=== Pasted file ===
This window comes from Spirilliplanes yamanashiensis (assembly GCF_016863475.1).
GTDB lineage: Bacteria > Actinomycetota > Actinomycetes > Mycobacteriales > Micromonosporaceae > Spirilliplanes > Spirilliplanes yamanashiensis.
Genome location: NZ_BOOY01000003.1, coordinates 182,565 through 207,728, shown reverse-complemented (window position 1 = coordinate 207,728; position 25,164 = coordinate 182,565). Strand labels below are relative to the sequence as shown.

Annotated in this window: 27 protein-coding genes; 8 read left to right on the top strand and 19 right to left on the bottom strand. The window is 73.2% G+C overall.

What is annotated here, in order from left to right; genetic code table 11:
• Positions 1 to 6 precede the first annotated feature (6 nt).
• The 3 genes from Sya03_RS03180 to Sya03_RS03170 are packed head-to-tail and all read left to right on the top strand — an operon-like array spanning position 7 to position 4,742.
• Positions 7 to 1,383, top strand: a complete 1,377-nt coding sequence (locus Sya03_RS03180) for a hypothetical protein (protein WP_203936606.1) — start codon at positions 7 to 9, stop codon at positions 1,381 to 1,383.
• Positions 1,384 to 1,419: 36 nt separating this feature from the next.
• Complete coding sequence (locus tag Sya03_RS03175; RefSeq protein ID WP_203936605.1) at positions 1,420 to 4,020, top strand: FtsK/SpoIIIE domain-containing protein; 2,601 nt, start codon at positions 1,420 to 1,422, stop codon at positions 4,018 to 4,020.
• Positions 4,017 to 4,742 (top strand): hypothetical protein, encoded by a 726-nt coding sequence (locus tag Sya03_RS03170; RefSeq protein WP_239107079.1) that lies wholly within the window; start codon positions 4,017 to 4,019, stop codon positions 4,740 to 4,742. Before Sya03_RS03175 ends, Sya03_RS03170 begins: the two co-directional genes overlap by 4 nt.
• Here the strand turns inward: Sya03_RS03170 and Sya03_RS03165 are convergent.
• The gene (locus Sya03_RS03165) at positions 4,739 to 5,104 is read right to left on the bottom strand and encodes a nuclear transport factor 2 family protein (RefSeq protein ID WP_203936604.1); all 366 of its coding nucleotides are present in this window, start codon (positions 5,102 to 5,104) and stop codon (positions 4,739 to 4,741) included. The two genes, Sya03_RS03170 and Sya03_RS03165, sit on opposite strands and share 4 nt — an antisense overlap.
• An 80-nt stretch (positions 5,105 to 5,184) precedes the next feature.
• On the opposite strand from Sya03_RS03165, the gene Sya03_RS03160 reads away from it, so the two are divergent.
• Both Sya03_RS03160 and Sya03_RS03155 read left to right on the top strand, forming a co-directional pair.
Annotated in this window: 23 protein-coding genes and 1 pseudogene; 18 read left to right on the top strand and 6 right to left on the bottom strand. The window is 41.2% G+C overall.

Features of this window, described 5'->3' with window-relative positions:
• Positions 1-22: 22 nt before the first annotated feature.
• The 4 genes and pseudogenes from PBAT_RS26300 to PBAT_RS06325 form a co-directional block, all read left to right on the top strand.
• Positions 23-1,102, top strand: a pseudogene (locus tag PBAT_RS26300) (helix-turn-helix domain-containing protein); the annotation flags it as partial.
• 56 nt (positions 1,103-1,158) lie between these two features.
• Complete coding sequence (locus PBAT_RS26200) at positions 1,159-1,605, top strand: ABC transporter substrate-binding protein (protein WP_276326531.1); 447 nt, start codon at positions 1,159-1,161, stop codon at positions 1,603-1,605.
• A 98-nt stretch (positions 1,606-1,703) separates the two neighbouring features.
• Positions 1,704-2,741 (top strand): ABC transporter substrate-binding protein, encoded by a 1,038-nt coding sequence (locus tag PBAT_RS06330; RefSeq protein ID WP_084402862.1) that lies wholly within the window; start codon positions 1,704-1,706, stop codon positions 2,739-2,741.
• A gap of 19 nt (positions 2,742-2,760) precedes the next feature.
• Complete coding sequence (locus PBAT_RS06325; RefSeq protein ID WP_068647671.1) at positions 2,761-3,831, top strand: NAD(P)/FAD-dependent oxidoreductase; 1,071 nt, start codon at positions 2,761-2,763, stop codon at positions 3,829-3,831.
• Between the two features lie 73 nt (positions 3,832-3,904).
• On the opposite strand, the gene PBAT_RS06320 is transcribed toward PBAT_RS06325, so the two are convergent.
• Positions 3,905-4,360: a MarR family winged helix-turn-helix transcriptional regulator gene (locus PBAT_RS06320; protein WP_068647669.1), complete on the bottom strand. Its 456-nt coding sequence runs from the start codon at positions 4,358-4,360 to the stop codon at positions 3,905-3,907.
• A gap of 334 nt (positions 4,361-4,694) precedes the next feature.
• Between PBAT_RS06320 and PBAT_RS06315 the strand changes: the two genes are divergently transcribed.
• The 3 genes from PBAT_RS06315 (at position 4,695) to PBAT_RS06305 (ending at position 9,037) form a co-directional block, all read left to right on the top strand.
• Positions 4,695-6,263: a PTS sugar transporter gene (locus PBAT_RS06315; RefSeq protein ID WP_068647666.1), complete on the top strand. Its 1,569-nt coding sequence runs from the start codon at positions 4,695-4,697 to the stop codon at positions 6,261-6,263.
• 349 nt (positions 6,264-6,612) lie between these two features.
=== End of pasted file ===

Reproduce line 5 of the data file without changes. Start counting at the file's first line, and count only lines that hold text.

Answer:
What is annotated here, in order from left to right; genetic code table 11: